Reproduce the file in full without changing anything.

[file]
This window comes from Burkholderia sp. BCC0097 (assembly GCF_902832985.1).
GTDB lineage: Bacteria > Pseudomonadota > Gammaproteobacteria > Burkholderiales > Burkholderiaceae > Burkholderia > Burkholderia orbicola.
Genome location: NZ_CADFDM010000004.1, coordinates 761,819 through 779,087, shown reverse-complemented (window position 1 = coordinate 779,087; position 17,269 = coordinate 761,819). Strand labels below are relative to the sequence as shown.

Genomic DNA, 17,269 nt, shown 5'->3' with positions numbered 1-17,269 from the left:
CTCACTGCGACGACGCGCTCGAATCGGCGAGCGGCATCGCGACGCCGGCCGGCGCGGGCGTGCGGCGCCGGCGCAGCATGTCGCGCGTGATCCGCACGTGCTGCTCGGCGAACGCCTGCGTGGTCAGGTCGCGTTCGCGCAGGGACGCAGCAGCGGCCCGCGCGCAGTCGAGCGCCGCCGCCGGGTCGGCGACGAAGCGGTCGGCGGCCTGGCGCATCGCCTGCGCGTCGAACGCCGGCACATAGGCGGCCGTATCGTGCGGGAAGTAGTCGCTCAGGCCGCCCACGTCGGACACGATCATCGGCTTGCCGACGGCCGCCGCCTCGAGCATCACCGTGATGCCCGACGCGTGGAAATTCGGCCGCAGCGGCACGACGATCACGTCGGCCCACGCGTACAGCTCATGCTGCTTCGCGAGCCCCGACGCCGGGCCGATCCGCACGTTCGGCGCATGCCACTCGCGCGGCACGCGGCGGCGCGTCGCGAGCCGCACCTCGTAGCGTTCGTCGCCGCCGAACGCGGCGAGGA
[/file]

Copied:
This window comes from Burkholderia sp. BCC0097 (assembly GCF_902832985.1).
GTDB lineage: Bacteria > Pseudomonadota > Gammaproteobacteria > Burkholderiales > Burkholderiaceae > Burkholderia > Burkholderia orbicola.
Genome location: NZ_CADFDM010000004.1, coordinates 761,819 through 779,087, shown reverse-complemented (window position 1 = coordinate 779,087; position 17,269 = coordinate 761,819). Strand labels below are relative to the sequence as shown.

Genomic DNA, 17,269 nt, shown 5'->3' with positions numbered 1-17,269 from the left:
CTCACTGCGACGACGCGCTCGAATCGGCGAGCGGCATCGCGACGCCGGCCGGCGCGGGCGTGCGGCGCCGGCGCAGCATGTCGCGCGTGATCCGCACGTGCTGCTCGGCGAACGCCTGCGTGGTCAGGTCGCGTTCGCGCAGGGACGCAGCAGCGGCCCGCGCGCAGTCGAGCGCCGCCGCCGGGTCGGCGACGAAGCGGTCGGCGGCCTGGCGCATCGCCTGCGCGTCGAACGCCGGCACATAGGCGGCCGTATCGTGCGGGAAGTAGTCGCTCAGGCCGCCCACGTCGGACACGATCATCGGCTTGCCGACGGCCGCCGCCTCGAGCATCACCGTGATGCCCGACGCGTGGAAATTCGGCCGCAGCGGCACGACGATCACGTCGGCCCACGCGTACAGCTCATGCTGCTTCGCGAGCCCCGACGCCGGGCCGATCCGCACGTTCGGCGCATGCCACTCGCGCGGCACGCGGCGGCGCGTCGCGAGCCGCACCTCGTAGCGTTCGTCGCCGCCGAACGCGGCGAGGA